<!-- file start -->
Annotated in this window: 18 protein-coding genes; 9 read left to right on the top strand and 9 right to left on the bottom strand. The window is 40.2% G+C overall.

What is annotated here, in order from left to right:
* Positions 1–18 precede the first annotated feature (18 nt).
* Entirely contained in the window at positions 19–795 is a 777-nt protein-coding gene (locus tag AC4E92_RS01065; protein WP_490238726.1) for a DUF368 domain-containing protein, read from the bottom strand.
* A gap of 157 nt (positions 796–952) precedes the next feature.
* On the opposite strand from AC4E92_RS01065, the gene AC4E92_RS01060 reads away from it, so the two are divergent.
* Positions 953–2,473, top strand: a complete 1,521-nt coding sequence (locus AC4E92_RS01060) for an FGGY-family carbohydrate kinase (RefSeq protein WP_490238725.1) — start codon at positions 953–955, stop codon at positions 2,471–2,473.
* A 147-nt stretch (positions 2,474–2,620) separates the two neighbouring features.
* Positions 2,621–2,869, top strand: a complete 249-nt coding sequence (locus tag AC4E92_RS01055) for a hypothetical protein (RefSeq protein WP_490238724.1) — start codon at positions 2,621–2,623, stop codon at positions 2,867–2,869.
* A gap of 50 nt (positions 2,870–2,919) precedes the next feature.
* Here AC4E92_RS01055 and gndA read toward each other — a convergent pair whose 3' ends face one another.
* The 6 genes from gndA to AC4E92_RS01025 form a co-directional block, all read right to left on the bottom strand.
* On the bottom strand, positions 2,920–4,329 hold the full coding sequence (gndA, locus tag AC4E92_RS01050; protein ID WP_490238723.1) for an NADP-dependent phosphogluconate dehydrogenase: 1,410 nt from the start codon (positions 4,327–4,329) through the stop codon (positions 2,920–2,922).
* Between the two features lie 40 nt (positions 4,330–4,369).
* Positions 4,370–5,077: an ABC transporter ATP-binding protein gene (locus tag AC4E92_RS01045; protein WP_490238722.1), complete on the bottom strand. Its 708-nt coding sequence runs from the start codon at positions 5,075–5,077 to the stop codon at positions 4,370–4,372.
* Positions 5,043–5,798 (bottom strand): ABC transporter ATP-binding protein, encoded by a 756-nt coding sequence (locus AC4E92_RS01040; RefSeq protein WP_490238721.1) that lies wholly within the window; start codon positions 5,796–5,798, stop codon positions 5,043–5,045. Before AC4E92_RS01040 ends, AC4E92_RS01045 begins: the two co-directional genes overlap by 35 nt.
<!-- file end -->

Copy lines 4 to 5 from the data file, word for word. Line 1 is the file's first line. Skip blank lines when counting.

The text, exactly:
* Entirely contained in the window at positions 19–795 is a 777-nt protein-coding gene (locus tag AC4E92_RS01065; protein WP_490238726.1) for a DUF368 domain-containing protein, read from the bottom strand.
* A gap of 157 nt (positions 796–952) precedes the next feature.